This article was originally posted on RealClearScience.
A relatively simple DNA test can be used to diagnose infectious disease. The technique, called polymerase chain reaction (PCR), makes use of what we know about the genome sequences of disease-causing microbes.
In short, an appropriate patient sample — e.g., blood, saliva, skin, etc. — is taken. The sample is chemically processed to extract DNA. The DNA then undergoes “PCR,” which is a process that amplifies a highly specific sequence of DNA. (“Amplifies” means that the target DNA sequence is increased from one molecule to billions of copies.) In the case of diagnostics, clinicians select a DNA sequence that is unique to the microbe of interest. A patient who has the disease would therefore provide a sample that, after PCR is performed on it, would yield billions of copies of a highly specific DNA fragment that is unique to a particular microbe — indicating a positive reaction. The DNA is visualized by adding a dye, such as SYBR Green, which binds to double-stranded DNA.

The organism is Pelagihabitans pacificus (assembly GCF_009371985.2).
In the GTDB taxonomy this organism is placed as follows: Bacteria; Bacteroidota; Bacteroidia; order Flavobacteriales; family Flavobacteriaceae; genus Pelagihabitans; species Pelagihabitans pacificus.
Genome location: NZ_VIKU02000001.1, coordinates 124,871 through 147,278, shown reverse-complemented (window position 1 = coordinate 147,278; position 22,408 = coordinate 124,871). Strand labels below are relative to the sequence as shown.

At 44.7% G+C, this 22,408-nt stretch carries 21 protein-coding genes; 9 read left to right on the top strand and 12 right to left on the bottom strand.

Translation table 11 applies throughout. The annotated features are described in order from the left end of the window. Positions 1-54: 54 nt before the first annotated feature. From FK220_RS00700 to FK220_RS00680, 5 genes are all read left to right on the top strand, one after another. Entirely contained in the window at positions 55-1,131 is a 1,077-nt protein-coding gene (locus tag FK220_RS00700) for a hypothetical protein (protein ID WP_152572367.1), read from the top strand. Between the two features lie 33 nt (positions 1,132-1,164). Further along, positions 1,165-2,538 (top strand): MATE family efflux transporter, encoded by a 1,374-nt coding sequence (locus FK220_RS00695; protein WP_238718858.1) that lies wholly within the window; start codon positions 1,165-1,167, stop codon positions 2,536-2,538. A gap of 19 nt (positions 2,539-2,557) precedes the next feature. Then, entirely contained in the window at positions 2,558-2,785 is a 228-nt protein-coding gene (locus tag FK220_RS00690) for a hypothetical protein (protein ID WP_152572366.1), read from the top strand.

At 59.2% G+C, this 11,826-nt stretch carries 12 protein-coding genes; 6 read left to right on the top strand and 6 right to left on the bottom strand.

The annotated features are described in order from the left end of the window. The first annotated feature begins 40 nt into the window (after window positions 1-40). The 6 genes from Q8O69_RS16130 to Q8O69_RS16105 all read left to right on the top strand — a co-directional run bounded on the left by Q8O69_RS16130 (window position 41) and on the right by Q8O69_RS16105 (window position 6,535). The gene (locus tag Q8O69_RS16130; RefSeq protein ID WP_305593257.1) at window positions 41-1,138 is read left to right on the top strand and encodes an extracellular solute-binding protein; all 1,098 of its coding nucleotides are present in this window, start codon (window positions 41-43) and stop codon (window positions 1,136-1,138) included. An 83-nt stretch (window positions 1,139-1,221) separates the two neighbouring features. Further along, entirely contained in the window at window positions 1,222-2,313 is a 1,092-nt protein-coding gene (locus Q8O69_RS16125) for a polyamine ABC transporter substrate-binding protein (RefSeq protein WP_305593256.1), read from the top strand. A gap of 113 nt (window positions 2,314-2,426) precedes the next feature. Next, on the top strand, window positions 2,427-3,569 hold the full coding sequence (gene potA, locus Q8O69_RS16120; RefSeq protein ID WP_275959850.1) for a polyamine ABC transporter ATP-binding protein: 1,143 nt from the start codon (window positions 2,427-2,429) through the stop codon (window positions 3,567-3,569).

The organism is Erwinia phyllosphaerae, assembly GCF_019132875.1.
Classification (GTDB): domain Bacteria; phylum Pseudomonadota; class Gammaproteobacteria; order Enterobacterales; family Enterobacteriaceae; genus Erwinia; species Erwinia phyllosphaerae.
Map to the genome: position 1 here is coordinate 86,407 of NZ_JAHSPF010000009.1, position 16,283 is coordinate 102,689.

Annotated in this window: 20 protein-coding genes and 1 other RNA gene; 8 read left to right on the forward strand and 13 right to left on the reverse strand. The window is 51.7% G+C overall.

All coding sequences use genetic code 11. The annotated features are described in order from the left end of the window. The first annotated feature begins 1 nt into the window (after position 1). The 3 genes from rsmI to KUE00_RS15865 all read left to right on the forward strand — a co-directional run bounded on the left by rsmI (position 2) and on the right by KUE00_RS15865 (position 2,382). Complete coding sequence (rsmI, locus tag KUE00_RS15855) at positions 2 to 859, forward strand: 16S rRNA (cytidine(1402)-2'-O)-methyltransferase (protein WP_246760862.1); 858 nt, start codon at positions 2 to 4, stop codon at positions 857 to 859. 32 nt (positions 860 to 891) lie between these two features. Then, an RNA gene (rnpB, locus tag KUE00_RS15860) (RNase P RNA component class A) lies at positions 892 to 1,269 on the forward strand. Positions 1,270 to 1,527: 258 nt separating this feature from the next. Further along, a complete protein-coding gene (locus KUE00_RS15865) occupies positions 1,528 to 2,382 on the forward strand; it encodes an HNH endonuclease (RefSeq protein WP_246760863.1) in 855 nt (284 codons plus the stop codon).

This is a well-established biomedical technique. The trouble, however, is in developing countries, which often lack electricity or the equipment necessary to perform PCR. The amplification of DNA requires a machine capable of cycling high temperatures (203 degrees F, 140 degrees F, 162 degrees F) over and over again. This is an energy-intensive process.
Now, researchers from Cornell University have created a portable device that utilizes sunlight and an iPhone to amplify DNA and diagnose disease. (See image.)
Sunlight is focused onto a microfluidic chip that is designed in such a way that samples swirl around inside, being heated and cooled to the appropriate temperatures. After several cycles, the DNA has been amplified. It is then removed from the microfluidic device and mixed with SYBR Green dye. Finally, it is added to a small chip and illuminated with an iPhone-powered blue light. (The dye will absorb blue light and fluoresce green.) An iPhone app then detects the amount of green light emitted. (See image.)
As shown in Panel B, samples #1 and #2 glow green. Panel C depicts a screenshot of the iPhone app that detects the green light and declares the samples “positive” for the microbe of interest.
Even better, the device consumes a mere 80 milliwatts (mW) of power and could be very useful to clinicians who practice in poverty-stricken parts of the world. A very clever invention!
Source: Li Jiang et al. “Solar thermal polymerase chain reaction for smartphone-assisted molecular diagnostics.” Scientific Reports 4, Article number: 4137. Published 20-February-2014. doi:10.1038/srep04137